A pioneering program for children and teens with Obsessive-Compulsive Disorder (OCD), anxiety, or tic disorders has been established at the New York-Presbyterian Hospital/Weill Cornell Medical Center.
The Pediatric OCD, Anxiety, and Tic Disorders Program, or POCAT, includes a specialized clinic in Manhattan, along with an intensive and unique summer-camp style program for children and adolescents at the hospital's Westchester campus in White Plains, New York.
As one of the only programs of its kind in the New York area, POCAT is being directed by pediatric psychologist Dr. Shannon M. Bennett and psychiatrist Dr. Justin Mohatt to treat young patients with individually-tailored therapies and treatments. Children needing outpatient services can receive therapy and treatment at the clinic in Manhattan, while those needing more intensive services will be invited to attend the summer program in July at the White Plains location for one or two week sessions.
POCAT Program Addresses Specific Issues
Anxiety, including generalized anxiety disorder, separation anxiety disorder, social phobia, panic disorder and specific phobias, affects up to 20% of children. Separation anxiety disorder, defined by excessive anxiety when away from a parent or home, affects 4%t of children. OCD and tic disorders are seen in roughly 1-3% of children. Many youngsters have overlapping symptoms and suffer from more than one of these disorders. POCAT's goal is to address children's complex needs by providing comprehensive treatment options.
Children with anxiety disorders, including Generalized Anxiety Disorder and phobias, experience excessive yet uncontrollable worries that interfere with their academic, social and family life. Other mental health conditions, such as depression and attention-deficit/hyperactivity disorder may also be present. Panic attacks in children and adults are characterized by sudden and brief periods of extreme fear and anxiety, triggering physical symptoms such as sweating, nausea, dizziness, and shortness of breath.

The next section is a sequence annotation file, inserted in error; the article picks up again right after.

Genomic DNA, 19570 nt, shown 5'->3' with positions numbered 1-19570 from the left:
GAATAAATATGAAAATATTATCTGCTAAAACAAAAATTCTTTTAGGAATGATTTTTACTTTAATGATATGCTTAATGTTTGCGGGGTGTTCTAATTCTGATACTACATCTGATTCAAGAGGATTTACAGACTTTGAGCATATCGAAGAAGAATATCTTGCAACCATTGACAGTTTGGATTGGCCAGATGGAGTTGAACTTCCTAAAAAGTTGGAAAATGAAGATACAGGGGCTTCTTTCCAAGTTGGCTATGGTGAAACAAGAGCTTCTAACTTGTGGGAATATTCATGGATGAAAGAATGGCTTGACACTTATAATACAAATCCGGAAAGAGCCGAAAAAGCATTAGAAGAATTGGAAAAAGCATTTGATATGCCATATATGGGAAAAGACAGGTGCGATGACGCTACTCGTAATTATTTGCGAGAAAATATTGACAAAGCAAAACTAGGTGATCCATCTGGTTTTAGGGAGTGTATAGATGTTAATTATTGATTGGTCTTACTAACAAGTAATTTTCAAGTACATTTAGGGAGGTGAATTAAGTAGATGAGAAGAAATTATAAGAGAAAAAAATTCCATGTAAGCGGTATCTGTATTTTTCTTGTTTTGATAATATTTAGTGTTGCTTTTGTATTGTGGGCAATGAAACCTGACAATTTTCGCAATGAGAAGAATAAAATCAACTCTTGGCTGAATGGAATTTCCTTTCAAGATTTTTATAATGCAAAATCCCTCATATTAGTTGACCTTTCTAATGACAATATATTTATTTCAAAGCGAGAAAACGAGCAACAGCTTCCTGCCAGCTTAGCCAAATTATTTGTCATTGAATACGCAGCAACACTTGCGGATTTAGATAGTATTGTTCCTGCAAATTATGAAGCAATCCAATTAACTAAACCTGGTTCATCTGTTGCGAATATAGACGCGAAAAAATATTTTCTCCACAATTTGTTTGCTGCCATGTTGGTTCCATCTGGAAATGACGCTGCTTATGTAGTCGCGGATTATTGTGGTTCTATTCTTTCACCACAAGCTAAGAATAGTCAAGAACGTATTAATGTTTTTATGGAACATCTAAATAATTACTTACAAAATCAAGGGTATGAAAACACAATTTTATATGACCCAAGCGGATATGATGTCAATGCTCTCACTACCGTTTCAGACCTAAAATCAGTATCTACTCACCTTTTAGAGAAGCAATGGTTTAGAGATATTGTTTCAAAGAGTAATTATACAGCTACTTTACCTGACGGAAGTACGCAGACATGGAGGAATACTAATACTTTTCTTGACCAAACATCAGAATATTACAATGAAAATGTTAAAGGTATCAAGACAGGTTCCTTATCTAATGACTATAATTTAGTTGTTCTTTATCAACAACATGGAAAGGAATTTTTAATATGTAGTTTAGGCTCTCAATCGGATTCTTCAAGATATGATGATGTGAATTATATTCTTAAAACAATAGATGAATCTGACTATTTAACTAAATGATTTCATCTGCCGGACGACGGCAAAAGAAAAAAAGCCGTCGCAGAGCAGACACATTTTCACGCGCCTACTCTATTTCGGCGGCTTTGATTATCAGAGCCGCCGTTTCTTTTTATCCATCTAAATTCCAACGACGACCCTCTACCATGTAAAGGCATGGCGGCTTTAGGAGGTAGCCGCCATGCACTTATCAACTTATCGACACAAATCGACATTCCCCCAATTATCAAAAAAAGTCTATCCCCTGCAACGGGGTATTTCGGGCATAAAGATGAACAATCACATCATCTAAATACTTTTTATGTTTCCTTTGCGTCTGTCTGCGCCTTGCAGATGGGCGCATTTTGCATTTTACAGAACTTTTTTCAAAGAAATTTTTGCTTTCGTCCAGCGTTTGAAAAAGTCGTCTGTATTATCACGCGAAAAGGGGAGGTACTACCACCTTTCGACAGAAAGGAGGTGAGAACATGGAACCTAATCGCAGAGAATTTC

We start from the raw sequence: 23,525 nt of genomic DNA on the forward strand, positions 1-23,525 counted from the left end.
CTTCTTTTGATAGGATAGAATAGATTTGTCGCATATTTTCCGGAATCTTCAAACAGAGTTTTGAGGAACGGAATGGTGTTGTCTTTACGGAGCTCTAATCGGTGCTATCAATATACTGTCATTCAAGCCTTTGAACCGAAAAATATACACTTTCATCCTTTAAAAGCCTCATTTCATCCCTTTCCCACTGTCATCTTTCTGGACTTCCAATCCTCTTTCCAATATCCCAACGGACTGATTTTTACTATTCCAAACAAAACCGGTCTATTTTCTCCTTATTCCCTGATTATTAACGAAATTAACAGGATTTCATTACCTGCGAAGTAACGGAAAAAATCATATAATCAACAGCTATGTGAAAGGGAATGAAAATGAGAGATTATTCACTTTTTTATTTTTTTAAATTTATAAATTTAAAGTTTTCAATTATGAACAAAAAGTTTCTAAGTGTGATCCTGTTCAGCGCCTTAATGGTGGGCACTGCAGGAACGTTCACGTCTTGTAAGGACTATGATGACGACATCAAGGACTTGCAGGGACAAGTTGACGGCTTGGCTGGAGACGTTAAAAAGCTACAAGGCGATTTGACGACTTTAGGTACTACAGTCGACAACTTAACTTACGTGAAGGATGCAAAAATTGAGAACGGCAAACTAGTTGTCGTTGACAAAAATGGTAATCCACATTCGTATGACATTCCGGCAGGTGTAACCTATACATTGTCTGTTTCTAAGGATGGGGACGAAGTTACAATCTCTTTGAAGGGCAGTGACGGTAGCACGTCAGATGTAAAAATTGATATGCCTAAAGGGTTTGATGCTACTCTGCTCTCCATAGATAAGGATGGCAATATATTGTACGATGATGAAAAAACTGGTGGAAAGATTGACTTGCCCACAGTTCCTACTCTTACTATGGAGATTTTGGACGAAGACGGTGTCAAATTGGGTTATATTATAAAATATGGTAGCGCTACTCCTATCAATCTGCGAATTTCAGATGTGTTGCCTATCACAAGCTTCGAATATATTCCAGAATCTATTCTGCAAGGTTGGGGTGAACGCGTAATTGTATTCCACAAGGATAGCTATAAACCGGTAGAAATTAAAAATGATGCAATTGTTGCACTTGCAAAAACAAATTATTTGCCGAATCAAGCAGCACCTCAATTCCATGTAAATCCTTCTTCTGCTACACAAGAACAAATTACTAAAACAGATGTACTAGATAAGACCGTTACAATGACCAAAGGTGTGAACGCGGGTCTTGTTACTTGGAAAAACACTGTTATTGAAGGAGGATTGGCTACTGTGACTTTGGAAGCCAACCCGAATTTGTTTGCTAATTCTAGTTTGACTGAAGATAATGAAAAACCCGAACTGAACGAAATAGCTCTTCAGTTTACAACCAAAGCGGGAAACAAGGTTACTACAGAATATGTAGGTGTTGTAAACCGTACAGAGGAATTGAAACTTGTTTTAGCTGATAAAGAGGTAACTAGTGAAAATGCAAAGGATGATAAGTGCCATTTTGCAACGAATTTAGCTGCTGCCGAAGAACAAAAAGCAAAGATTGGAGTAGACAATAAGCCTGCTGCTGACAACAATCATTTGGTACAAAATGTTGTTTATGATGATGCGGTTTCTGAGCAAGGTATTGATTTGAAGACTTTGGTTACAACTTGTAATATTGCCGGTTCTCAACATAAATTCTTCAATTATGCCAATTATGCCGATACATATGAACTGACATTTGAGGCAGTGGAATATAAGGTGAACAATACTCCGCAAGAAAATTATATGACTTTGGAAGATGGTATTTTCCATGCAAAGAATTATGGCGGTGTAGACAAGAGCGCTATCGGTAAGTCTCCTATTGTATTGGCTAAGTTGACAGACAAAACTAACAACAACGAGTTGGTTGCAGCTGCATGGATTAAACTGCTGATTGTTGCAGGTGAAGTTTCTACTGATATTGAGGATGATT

Pediatric OCD patients are preoccupied with persistent and repetitive fears of impending danger and harm. Typical obsessions include fear of germs, scary thoughts and images, or nagging and ongoing worries of losing meaningless items or of things being out of order. The lack of control over the obsessions and their relentless nature often contribute to the anxiety.
Children may engage in compulsions, which are repetitive rituals or routines, in an attempt to ward off the perceived threat or fear caused by their obsessions. While they initially alleviate the anxiety provoked by the obsessions, however, compulsions only offer temporary relief and ultimately worsen OCD symptoms.
Customized Treatments for Every Child
The summer program at the hospital's Westchester branch will offer customized treatments to meet children's varying needs with services such as relaxation training, behavioral therapy and new approaches to manage mental health conditions. Children and teens will attend morning and afternoon therapy sessions five days a week for one to two weeks. Program organizers consider summer an ideal time to facilitate treatment since school schedules do not interfere, and families from further away can travel to the site.
Parents will be involved in the process, receiving ongoing feedback about specific skills being taught and progress made. They will also be instructed in how to guide their children to build on newly-acquired skills.
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Date of original publication: April 09, 2013